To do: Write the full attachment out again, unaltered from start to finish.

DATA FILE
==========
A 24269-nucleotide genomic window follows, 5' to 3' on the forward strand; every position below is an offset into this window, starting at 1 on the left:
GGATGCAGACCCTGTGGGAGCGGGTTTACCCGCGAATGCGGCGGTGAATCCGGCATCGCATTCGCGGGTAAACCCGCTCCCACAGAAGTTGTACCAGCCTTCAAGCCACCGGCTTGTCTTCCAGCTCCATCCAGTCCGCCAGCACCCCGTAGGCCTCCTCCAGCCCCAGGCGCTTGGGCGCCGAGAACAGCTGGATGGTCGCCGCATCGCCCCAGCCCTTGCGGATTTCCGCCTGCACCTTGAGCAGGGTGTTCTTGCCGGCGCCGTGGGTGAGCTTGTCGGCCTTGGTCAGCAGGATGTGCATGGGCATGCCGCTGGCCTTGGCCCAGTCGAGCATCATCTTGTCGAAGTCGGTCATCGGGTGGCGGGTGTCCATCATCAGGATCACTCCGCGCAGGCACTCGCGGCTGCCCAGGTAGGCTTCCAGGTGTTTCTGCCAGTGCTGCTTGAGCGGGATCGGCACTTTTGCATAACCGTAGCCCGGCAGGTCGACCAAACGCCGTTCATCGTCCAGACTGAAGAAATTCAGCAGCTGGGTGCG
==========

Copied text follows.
A 24269-nucleotide genomic window follows, 5' to 3' on the forward strand; every position below is an offset into this window, starting at 1 on the left:
GGATGCAGACCCTGTGGGAGCGGGTTTACCCGCGAATGCGGCGGTGAATCCGGCATCGCATTCGCGGGTAAACCCGCTCCCACAGAAGTTGTACCAGCCTTCAAGCCACCGGCTTGTCTTCCAGCTCCATCCAGTCCGCCAGCACCCCGTAGGCCTCCTCCAGCCCCAGGCGCTTGGGCGCCGAGAACAGCTGGATGGTCGCCGCATCGCCCCAGCCCTTGCGGATTTCCGCCTGCACCTTGAGCAGGGTGTTCTTGCCGGCGCCGTGGGTGAGCTTGTCGGCCTTGGTCAGCAGGATGTGCATGGGCATGCCGCTGGCCTTGGCCCAGTCGAGCATCATCTTGTCGAAGTCGGTCATCGGGTGGCGGGTGTCCATCATCAGGATCACTCCGCGCAGGCACTCGCGGCTGCCCAGGTAGGCTTCCAGGTGTTTCTGCCAGTGCTGCTTGAGCGGGATCGGCACTTTTGCATAACCGTAGCCCGGCAGGTCGACCAAACGCCGTTCATCGTCCAGACTGAAGAAATTCAGCAGCTGGGTGCG